There are many different ways to approach physical therapy for stroke patients at home. How do you know which methods are the best for you?
Every stroke is different, and every survivor will respond best to different at-home therapies. Therefore, experimentation is key.
You’re about to discover some of the best methods and tips to help you with physical therapy at home after stroke.
Best Therapy Methods for Stroke Patients at Home
After discharge from outpatient therapy, it’s essential for stroke patients to continue a strong recovery program at home. The brain needs constant stimulation in order to continue healing.
You’ll about to discover the top 5 stroke recovery treatment options you can do at home. These methods focus specifically on mobility. After that, you’ll learn more tips to help maximize recovery.
1. Daily Stroke Rehabilitation Exercises
While exercise focuses on strengthening your muscles, stroke recovery exercise activates your brain to deliver messages to the muscles for movement. Rehabilitation focuses on activating neuroplasticity, the mechanism the brain uses to rewire itself and learn new skills.
After a portion of the brain has been affected by stroke, neuroplasticity develops new pathways to healthy areas of the brain. By practicing rehab exercises at home on a consistent and daily schedule, you feed the brain the stimulation it needs to rewire itself and improve function.
Strengthening the muscles is also a goal during stroke rehabilitation, to help combat any muscle atrophy that has occurred from non-use.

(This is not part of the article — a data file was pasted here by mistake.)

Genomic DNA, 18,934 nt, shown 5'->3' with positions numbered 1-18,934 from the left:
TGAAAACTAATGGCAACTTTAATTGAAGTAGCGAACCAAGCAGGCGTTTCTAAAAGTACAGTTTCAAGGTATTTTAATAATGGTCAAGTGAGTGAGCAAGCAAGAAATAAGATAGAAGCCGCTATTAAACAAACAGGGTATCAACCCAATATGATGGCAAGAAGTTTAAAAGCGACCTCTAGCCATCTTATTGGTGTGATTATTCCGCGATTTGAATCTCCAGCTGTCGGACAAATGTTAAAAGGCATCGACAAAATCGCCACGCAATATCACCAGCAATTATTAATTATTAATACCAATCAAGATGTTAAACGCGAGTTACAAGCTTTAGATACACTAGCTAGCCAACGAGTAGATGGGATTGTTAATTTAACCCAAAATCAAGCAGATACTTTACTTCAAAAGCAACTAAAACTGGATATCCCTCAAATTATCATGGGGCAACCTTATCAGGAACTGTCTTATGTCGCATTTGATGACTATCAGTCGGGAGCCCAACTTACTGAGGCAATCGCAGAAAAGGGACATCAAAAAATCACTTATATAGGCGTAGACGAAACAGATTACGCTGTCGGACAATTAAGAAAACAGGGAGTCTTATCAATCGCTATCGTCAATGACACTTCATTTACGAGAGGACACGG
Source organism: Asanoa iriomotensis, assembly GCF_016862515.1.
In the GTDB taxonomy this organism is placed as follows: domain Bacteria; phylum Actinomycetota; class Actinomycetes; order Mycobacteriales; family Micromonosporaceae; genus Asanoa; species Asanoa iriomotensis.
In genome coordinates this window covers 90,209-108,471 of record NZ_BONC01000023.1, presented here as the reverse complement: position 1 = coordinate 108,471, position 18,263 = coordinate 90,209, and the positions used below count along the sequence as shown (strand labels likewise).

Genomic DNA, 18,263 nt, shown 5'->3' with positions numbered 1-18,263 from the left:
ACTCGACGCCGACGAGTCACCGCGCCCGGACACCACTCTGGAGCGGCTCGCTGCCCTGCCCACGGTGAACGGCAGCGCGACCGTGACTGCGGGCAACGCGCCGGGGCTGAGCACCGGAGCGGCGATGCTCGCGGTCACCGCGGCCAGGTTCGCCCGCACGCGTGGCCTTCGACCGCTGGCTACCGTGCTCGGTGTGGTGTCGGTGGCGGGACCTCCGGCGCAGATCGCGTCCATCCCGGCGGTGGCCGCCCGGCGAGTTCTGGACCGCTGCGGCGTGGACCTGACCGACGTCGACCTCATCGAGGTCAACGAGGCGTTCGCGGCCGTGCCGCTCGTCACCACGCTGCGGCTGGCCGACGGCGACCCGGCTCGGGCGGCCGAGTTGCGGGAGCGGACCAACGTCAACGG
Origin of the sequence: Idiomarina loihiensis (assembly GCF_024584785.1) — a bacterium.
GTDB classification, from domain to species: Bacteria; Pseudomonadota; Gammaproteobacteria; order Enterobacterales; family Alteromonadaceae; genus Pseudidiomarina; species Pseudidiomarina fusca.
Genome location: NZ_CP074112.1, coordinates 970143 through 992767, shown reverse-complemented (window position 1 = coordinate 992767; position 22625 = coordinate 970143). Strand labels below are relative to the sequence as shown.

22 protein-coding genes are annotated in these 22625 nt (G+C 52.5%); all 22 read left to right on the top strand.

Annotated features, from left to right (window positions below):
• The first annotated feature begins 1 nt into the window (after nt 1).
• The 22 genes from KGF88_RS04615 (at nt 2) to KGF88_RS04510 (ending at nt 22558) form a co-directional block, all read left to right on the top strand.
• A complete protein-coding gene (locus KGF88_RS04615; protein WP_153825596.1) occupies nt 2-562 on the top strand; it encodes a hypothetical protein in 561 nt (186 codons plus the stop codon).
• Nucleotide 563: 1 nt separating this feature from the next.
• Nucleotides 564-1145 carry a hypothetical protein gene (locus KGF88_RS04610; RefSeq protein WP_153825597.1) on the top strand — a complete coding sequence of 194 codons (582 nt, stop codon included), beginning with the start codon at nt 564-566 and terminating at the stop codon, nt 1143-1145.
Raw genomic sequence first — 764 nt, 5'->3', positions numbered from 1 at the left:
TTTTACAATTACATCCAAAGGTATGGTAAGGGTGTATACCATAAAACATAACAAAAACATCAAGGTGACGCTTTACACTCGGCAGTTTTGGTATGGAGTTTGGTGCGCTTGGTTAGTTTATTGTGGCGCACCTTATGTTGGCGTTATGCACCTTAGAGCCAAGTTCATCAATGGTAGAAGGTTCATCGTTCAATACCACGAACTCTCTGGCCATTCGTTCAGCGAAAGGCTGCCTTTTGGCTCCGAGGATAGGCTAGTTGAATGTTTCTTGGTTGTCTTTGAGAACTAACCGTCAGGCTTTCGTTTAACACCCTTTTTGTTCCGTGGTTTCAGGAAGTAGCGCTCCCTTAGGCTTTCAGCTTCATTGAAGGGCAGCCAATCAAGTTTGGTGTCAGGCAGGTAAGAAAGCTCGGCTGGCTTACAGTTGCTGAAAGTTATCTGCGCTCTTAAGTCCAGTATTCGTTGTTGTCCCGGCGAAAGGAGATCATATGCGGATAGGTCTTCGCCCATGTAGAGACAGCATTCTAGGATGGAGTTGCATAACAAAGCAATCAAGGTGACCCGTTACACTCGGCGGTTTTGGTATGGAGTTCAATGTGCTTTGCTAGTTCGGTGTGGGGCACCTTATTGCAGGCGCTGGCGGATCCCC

2. Mirror Therapy for Hand Recovery
Mirror therapy is one method to activate the signals from the hand to the brain, especially for those with hand paralysis or extremely limited hand movement.
This method of therapy for stroke survivors involves using a tabletop mirror to cover the affected arm with the reflection of the functioning arm. Then, you perform tabletop hand therapy exercises while looking at the reflection.
Although you know that you’re only moving one hand, it tricks the brain into thinking that you’re moving both hands. This helps activate neuroplasticity and slowly improve mobility in the affected hand.
3. CIMT for Arm or Leg Paralysis
Constraint-induced movement therapy is a challenging form of physical therapy that’s helpful for stroke patients with hemiplegia or hemiparesis (weakness or paralysis on the affected side). It works by restricting movement of the un-affected side while forcing use of the affected side.
CIMT can be challenging. It is most often a rehabilitation program that is initiated in rehab and then continued at home.
Want 25 pages of stroke recovery exercises in a PDF? Click here to download our free Stroke Rehab Exercise ebook now (link opens a pop up for uninterrupted reading)
4. Mental Practice to Improve Paralysis
Mental practice involves mentally rehearsing something before you actually do it. Professional athletes are known to implement mental practice to improve their sport, and stroke survivors can also benefit.
Try mentally practicing your rehab exercises for 5 minutes before you actually practice them in real life. Studies have shown that visualizing yourself moving helps activate neuroplasticity the same way that physically moving does.
Mental practice is especially helpful for patients who struggle with paralysis and cannot move without assistance yet. It provides a way to help the brain rewire itself without requiring movement.